BeyondHeadlines News Desk
The Indian diaspora held simultaneous protests, silent demonstrations and sit-ins in more than 17 cities – numbering nearly 1500 people – in Europe to express solidarity with the victims and survivors of the Delhi violence and to demand immediate action against the perpetrators.
Indians standing for democracy braved wind and rain to organize and make their voices heard against the inhumanity that was visited upon fellow Indians in Delhi. From contextualizing the situation to paying tribute to the victims and appealing for peace between communities, the demonstrators also sang songs, carried posters with messages of resistance and peace.
In Berlin, the protestors raised slogans against the atrocities of police and the silence from the union govt of India against the attackers, marching towards the Indian embassy. Flowers were placed on the street opposite the Indian Embassy as a gesture of their condolences to the citizens who were brutally killed in the violence in Delhi. Needless to say, the Indian authorities objected to flowers being placed in front of the embassy. Braving the harsh weather, Indians in Belgium were joined by local friends who joined the protest because they wanted to show strength and solidarity against the communal atrocities in India.
From Glasgow to Krakow, Indians gathered in large numbers for this considerable show of strength. In Glasgow the demonstrators sang Hum Dekhengein and speakers highlighted the ongoing polarisation and planned violence against certain communities, with clandestine support from the government agencies, Scottish people joined the group. The silent demonstration I in Kraków – marked by all participants wearing black to symbolize mourning and resistance – Steaming chai was distributed to everyone present to mark symbols of unity that bring Indians from various regions, languages and religious beliefs together.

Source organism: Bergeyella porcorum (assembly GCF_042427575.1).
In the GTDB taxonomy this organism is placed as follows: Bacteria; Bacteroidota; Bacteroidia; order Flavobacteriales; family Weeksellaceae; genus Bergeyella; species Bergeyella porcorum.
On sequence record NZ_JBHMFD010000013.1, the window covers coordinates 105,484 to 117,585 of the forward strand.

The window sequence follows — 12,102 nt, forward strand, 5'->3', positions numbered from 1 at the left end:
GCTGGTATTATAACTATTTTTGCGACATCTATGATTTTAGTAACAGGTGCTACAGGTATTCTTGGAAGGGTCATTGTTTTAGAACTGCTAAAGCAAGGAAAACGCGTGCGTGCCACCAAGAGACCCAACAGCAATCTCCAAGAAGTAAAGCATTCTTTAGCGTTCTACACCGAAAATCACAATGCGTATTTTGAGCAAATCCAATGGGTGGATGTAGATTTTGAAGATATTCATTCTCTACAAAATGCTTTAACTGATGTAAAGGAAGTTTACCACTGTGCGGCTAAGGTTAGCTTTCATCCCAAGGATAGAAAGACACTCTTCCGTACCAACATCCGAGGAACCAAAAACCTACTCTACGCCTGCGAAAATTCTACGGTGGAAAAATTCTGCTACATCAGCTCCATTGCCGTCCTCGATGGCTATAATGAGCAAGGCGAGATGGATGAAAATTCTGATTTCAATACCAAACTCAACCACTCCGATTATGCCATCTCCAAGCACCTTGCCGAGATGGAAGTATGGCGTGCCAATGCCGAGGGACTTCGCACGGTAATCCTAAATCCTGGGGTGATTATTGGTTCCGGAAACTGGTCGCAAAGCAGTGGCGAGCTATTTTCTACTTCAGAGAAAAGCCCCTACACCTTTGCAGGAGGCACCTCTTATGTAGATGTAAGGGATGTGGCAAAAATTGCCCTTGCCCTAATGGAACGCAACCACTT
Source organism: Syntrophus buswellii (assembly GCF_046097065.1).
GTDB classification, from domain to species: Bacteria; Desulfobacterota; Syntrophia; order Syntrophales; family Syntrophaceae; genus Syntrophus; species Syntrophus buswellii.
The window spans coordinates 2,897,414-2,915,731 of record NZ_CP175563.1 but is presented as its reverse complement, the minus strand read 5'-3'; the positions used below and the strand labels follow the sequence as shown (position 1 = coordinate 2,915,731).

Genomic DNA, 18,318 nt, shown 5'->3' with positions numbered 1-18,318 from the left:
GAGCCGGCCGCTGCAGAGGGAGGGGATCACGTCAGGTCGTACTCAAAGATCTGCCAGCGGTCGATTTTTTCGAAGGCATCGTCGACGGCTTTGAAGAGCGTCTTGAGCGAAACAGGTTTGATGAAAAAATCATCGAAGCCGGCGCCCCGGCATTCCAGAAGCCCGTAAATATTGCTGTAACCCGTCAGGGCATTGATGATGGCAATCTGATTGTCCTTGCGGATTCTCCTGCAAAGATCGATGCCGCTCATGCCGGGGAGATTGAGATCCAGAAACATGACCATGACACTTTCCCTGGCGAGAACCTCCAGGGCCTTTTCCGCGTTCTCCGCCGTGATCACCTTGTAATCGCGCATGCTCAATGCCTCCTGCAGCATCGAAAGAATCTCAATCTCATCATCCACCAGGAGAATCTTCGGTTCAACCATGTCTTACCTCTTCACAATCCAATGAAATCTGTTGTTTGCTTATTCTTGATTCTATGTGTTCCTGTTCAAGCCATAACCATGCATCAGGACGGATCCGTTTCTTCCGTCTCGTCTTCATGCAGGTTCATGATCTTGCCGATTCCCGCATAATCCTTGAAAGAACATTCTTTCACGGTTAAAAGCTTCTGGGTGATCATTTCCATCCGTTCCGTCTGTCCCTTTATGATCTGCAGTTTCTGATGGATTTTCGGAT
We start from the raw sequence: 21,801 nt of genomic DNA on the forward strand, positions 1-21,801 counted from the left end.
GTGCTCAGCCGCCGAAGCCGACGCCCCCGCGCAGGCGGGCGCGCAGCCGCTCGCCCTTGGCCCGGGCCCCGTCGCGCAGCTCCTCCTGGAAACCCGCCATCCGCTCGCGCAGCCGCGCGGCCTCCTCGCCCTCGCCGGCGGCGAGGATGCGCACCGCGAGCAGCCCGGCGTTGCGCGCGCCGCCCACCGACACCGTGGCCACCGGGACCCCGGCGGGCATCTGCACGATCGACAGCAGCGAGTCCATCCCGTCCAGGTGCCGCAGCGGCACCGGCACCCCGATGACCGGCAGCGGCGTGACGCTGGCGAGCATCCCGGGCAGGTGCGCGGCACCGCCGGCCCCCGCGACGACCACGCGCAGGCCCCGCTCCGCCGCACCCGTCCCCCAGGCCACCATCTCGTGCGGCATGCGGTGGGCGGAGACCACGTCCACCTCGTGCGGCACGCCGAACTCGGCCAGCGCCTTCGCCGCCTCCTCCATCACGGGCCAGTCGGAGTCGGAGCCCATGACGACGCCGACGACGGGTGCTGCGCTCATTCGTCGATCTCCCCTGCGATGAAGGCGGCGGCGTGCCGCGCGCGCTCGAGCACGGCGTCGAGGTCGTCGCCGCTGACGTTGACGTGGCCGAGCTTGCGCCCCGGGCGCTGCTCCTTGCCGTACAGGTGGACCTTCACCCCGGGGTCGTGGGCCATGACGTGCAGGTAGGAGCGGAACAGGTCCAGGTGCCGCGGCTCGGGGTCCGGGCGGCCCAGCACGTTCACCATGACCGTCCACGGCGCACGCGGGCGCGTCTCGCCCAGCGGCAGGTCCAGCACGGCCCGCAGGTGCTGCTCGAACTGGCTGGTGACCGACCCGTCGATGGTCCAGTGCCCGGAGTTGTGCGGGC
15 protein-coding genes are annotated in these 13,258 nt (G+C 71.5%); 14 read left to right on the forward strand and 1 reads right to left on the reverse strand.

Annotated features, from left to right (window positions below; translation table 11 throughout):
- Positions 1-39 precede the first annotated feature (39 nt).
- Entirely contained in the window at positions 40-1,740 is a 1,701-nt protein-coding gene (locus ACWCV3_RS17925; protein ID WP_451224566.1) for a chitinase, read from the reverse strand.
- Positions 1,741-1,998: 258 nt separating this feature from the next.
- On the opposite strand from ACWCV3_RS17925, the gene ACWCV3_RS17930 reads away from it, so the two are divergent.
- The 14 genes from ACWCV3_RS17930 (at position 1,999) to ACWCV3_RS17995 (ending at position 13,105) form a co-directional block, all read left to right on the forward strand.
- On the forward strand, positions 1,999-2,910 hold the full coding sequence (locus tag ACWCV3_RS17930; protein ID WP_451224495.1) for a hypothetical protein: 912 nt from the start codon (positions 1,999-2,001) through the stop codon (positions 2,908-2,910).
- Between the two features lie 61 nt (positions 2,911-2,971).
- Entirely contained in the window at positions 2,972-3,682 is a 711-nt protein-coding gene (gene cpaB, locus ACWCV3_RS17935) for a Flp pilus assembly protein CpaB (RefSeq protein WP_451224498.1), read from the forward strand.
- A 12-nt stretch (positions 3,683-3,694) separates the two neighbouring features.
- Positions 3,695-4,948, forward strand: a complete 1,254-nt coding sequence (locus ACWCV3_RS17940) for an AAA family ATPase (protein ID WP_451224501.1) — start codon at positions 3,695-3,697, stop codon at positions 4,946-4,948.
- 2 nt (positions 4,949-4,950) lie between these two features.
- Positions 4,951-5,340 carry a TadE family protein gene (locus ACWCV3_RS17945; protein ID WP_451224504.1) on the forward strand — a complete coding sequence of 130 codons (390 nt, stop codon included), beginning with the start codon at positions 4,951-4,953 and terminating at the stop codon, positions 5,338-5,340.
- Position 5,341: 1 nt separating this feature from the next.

“The brutality and extent of violence that was witnessed in Delhi recently has shaken us all. It is high time we stand against this hate-filled ideology that has divided India right down the middle,” said another of the organizers, and added, “but our message is only the establishment and maintenance of peace.”
During the opening speech, stories of kindness and compassion that have emerged from amidst the ruins of the violence were recounted.
Slogans in English and Hindi, poetry and speeches, a tribute to Shaheen Bagh and reading of the Preamble marked the protest in the Netherlands where Indians gathered outside the Indian embassy in The Hague.
Inclement weather could not stop members of the Indian diaspora and others to come together for a silent protest condemning the Delhi violence in Helsinki in Finland. Some of them taped their mouths with black cloth symbolizing the curbing of dissent.
The protest ended with the poem ‘Sab Yaad Rakha Jayega’ by Amir Aziz. In Paris, French citizens joined Indians to condemn the state-sponsored violence in Delhi, as the 43 victims of the violence last weekend were remembered: their names, professions and families mentioned.
A minute silence was observed in their honour and white roses, a symbol of the anti-fascist resistance in Europe, were laid near the consular office in Paris.
Members of the Indian diaspora from all over Switzerland gathered in Geneva while Swiss friends joined in large numbers. While the build-up to the orchestrated riot was contextualized, the silence and inadequate response of the central government was highlighted and underlined.
The proceeding was marked by the narration of stories of brotherhood and compassion that have emerged from the burning cinders of the violence.
The protestors also decided to support on-ground rehabilitation efforts in Delhi. While in Pisa in Italy, protestors gathered in front of the iconic leaning tower to commemorate the victims of violence, in Köln, a German lady gave an impromptu speech about the similarities between 1930s Germany and today’s India.
“This is not an issue merely concerning India but one that touches upon issues of morality and humanity. Now is not the time to remain a passive observer, and we must continue the fight by seeking more international support” added a social psychologist based in Kraków.